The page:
|That Reese Witherspoon can be described as "adorable" in her role as "Elle Woods," attorney at law, is undeniable. And her appearance in the second installment of the MGM lifesaver franchise, Legally Blonde, makes it clear that the studio still has some wind left in its sails. After the catastrophic box office bombs of Windtalkers, Hart's War, and Rollerball all hitting the studio below the belt with miniscule earnings, the return of the successful 2001 film Legally Blonde has been all but certain. By nearly quintupling its budget and earning close to a 100 million dollars domestically, MGM has high hopes that the Legally Blonde franchise will prove as entertaining the second go-around.|
And Red, White, & Blonde will probably rake in a respectable box office simply because the formula presented to audiences in the first film was changed very little for this second film. Whereas it might have been seen as a more creative choice to take the story or characters into new territory, this film is more of an exact copy that simply takes place in a different city. The character of Elle Woods possesses the same combination of innocence and intelligence that she had in the 2001 film and fans of the first film should be pleased at Elle's return.
And though it's easy to dismiss this film as a brainless and fluffy sequel, that label is probably its strongest point. Reese Witherspoon ladles on the charm with buoyant enthusiasm and a tidy running time of 94 minutes (including the credits) makes Legally Blonde 2 the type of film for audiences wanting nothing more than a bit of unrealistic fluff and giggle-worthy comedy from their theatrical experience. The appearance of the United States congress may be simplistically portrayed in the film, but the basic idea that "one person can make a difference" is a worthy one.
And just because we've seen this idea in countless Washington D.C. located films is nothing at which to turn one's nose up. The idea has worked countless times before, so why change it? Though the narrative might strike those without a preexisting love of Reese Witherspoon and the first Blonde film as being too simplistic, it's probable that the filmmakers weren't looking to expand their customer base with this movie. The formula was so successful in the first film that it would be monetary folly to change it for the second.
Having already established the fact that Reese Witherspoon seems to have been made for the role of Elle Woods, those responsible for the casting of the film seem to have been on their game as well. Sally Field is doubtless one of the finest actresses of her generation, but seeing her play a role in such a sweet and fluffy film makes it easy to appreciate her range. Whereas some actors are suited to just a single genre, Field proves that she can leap into the comedic arena with ease, having been associated with multiple genres in her career.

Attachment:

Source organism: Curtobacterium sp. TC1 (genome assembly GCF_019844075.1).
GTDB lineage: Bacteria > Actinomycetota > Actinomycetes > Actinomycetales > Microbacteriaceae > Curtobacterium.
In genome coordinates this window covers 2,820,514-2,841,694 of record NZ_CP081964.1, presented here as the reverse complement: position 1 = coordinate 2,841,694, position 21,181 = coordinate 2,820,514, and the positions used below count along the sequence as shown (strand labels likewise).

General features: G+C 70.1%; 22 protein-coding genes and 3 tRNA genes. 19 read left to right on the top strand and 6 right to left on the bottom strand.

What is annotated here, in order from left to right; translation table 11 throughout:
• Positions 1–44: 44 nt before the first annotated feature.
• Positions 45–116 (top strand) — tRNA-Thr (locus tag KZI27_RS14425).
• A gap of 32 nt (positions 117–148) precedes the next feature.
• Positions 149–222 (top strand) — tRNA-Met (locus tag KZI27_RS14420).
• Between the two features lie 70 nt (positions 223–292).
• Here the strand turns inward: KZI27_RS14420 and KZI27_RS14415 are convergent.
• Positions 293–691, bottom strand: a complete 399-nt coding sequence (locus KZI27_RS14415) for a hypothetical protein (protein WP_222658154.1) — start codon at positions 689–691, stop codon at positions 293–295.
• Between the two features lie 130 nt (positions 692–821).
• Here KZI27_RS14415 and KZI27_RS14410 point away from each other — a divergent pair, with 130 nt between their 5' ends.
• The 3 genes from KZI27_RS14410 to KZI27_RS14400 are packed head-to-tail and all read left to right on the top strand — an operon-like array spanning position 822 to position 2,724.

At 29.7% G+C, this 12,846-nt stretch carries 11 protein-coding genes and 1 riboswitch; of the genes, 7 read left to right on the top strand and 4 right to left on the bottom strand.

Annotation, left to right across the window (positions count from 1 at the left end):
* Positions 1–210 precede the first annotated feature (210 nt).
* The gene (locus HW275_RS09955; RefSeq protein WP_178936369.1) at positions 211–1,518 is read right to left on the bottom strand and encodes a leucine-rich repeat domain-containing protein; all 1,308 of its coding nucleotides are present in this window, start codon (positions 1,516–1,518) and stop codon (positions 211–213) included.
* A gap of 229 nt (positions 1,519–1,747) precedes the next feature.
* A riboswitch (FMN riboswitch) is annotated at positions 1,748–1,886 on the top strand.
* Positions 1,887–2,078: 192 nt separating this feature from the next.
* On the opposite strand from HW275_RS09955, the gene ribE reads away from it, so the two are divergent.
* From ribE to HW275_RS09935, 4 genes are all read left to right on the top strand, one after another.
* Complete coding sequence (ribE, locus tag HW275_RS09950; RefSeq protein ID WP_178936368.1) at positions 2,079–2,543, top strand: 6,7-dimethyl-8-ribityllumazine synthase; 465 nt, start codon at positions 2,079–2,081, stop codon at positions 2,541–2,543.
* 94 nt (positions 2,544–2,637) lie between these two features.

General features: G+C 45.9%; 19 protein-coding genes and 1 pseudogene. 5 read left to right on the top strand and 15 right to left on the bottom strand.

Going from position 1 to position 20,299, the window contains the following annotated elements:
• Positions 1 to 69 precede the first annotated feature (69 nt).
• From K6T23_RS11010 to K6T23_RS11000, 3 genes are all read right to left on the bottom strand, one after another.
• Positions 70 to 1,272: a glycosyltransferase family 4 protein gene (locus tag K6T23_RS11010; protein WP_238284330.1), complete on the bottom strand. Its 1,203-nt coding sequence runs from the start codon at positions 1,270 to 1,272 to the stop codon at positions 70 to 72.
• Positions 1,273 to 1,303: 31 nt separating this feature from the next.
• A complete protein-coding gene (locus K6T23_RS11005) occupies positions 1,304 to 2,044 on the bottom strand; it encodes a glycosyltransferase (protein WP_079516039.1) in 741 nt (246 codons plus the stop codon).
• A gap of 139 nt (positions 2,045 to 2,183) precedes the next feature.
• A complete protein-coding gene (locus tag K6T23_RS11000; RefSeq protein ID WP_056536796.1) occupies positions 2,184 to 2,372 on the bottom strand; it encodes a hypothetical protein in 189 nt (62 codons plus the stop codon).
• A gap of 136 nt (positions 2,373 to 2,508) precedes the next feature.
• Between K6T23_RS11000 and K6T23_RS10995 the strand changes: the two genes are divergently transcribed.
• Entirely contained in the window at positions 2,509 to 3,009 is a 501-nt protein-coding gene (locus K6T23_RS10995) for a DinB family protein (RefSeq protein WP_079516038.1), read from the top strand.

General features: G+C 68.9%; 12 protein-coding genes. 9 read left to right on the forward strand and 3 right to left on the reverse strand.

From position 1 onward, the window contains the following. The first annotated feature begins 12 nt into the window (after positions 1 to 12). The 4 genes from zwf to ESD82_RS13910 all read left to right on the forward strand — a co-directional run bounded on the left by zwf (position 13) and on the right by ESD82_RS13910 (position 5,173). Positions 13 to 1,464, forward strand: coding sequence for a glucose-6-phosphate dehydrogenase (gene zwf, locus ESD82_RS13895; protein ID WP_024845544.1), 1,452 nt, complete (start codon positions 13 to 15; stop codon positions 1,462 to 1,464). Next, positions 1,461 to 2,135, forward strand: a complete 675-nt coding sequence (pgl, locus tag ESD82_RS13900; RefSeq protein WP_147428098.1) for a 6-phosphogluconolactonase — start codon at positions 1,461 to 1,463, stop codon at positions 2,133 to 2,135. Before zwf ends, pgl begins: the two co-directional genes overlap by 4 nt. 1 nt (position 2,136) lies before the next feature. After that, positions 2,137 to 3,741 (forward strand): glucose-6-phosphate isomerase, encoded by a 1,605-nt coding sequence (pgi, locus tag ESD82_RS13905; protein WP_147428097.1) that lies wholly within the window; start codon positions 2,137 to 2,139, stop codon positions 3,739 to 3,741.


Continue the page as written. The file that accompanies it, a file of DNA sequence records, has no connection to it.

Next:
The reappearance of Luke Wilson is an welcome addition to the cast, though additional scenes involving his character might have benefited the production as the romantic chemistry between Wilson and Witherspoon has spark. And the casting of Bob Newhart as a rather helpful doorman in D.C. marks a good move for the producers as it's obvious Newhart's ability to create off-the-cuff and spontaneous jokes added a needed spark to the production. Though Witherspoon's comedic ability makes for entertaining viewing, allowing for jokes from other characters was a smart move by the director.
Legally Blonde 2 exists as a textbook example of a film whose creators paid attention to the success of the original idea and didn't try to change it unnecessarily. While the film won't be considered the most intelligent out of the gate (its ideas on the United States Congress are not really fleshed out), the innocence and sweetness of Reese Witherspoon and her talent for making her character truly likeable will be the reason for any successes this movie might have. Without Witherspoon in the leading role, Legally Blonde 2 would be a different and possibly lesser film. It's Witherspoon's singular ability to turn a pink-wearing blonde-haired sorority sister into an intelligent and honest woman that makes this film so charming.
Review by Kelsey Wyatt.